Remembering Syed Abdul Rahim, Hyderabad’s legendary football coach

Hyderabad Desk

Hyderabad: When one thinks of football, India, leave alone Hyderabad, does not usually come to mind. Which is why exactly why many would be surprised to know that in the post independence period, a Hyderabadi coach had led the country’s football team to a gold medal in the 1962 Asian games in Jakarta, and to incredible heights in the sport.

The genius behind it was none other than Syed Abdul Rahim, a Hyderabadi from Malakpet, who rose from the gullies of Hyderabad playing for local teams under the British and the city’s nobility to becoming the national football team’s coach. All of this has been captured in the movie starring Ajay Devgan Maidaan, which recently released and tells the story of Rahim, and how he built a team under extraordinary circumstances and unfavourable conditions.

“It was a remarkable achievement for the Indian team winning gold in 1962 given that the team played in a hostile environment in Jakarta. It included a very cold reception while they were receiving their medal,” said Rabia Jaffer, who has done the research for Maidaan and has dug out everything she could about Hyderabad’s glorious football history.

The win at Jakarta was a mighty achievement as tension was built after an an Indian diplomat publicly criticised the decision of not allowing Israel and Taiwan to play in the competition. it angered the people of Indonesia, leading to public protests against the Indian team. All of this history of Hyderabad is today unfortunately forgotten as football is not a venerated sport like cricket.

However it is important to know about the city’s past and personalities like Rahim who could have perhaps changed the country’s destiny for sports had it not been for his demise in 1963.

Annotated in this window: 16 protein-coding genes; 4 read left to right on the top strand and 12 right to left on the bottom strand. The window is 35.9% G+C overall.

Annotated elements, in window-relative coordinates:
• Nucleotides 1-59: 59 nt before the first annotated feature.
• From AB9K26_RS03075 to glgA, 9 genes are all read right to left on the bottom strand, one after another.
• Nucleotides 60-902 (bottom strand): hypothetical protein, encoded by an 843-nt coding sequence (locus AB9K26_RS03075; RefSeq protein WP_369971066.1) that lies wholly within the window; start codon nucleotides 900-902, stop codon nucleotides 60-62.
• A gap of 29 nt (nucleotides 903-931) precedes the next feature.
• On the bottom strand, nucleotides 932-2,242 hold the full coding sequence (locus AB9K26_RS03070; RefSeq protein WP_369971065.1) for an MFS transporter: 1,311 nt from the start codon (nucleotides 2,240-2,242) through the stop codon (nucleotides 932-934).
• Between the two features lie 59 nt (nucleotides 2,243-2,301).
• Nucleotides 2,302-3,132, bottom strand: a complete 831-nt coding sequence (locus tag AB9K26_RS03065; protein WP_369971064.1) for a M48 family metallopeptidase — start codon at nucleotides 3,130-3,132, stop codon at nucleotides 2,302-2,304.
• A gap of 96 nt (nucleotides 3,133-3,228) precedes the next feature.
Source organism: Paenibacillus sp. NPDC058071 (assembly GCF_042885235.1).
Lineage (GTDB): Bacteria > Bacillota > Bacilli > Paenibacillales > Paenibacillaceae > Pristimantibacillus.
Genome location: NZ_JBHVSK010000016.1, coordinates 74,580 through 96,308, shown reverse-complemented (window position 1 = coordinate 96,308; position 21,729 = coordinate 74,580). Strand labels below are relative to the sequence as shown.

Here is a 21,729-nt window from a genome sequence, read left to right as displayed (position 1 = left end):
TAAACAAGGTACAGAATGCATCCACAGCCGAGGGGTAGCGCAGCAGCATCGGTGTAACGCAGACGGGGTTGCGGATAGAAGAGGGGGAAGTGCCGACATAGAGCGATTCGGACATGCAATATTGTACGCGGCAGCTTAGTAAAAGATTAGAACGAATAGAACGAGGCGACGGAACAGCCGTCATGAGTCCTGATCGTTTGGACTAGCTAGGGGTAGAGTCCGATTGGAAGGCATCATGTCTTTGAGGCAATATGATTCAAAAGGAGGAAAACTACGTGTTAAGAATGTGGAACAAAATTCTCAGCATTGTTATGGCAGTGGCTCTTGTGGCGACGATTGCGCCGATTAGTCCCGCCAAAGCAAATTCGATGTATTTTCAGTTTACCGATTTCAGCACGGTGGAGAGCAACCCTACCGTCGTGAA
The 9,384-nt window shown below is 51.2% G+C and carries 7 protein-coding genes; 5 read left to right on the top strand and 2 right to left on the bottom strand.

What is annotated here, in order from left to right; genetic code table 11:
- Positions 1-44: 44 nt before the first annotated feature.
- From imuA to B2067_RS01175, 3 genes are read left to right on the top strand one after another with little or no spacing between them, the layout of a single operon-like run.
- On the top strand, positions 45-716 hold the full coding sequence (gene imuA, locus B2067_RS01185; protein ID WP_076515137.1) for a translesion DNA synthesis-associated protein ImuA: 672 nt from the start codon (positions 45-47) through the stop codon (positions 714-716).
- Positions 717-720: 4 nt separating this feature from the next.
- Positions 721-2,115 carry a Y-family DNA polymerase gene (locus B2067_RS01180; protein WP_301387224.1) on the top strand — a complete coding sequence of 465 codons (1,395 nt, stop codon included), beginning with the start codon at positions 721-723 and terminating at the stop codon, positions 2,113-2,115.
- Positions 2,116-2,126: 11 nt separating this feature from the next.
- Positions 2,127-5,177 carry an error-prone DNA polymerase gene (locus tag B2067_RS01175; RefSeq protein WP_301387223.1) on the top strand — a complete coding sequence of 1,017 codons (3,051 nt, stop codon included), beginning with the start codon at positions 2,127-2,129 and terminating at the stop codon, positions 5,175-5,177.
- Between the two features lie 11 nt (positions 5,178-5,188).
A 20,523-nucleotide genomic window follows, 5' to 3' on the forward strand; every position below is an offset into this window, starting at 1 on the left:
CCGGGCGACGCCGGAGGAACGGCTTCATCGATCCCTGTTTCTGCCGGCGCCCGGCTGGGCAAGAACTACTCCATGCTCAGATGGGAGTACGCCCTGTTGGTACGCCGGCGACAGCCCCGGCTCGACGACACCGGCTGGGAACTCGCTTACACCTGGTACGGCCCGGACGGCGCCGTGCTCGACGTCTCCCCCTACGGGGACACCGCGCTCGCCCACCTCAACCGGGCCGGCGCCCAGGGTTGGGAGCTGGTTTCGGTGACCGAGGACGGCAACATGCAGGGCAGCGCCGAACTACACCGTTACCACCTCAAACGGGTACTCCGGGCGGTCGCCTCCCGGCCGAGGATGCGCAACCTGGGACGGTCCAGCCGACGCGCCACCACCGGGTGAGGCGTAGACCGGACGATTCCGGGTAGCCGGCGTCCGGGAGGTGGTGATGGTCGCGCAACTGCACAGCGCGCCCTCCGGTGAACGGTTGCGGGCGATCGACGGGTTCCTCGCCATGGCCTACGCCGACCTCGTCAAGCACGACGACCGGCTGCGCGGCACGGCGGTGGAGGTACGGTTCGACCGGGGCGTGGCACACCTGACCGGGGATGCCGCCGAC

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Football and Hyderabad

Like in most Indian cities, football was introduced by the British for recreation and they had their own teams. That is how Syed Abdul Rahim himself began playing. “He was a remarkable player to watch out for. He was also in Raja Dhanrajgir’s team and they were just playing against the British. He eventually began coaching and Rahim is the one person who coached a school, college, university (Osmania) and the national team,” pointed out Rabia Jaffer.

She added that decades ago, the Hyderabad City Football Club was one place which would attract a lot of players, as they would get support in the form of jobs as well. “Lot of Hyderabadi players had elaborate jobs in customs. Rahim’s son Hakim also had a job in the Air Force similarly. There was no money in football,” stated Jaffer.

However, regardless of the hurdles, Syed Abdul Rahim trudged down the path of building a national team. And the opening scene of the movie Maidaan perhaps captures that best – barefoot Indian footballers losing 10-1 in 1952 in Yugoslavia (which does not exist anymore). From there on it was Rahim taking it upon himself to find the best players and to build the best Indian team.

Maidaan is biopic on Hyderabad's legendary football coach Rahim; will release on June 23

”Hyderabad had so much potential back in the day. That is why my work or research started. Syed Abdul Rahim was phenomenal, nobody had anything bad to say about him. He would go scouting for new players and had touched so many lives,” said Jaffer, adding that footballers then did not really follow diets.

“In the Hyderabad City Police team, they just ate dal rice and stayed in their barracks. Patriotism was then the uniform. Performing in sports before independence became a matter of nationalism as Indians realised they could beat the British,” she told As the movie Maidaan shows, one of the bigger achievements of the Indian team under Syed Abdul Rahim was a 7-1 win over Australia in the 1956 Melbourne Summer Olympics. It was followed by the spectacular gold at the 1962 Asian Games.

However, after Rahim’s death due to cancer, and due to lack of support in general in the following years, all that he had built slowly dissipated. And that is how Hyderabad forgot its glory days of football, says Jaffer.

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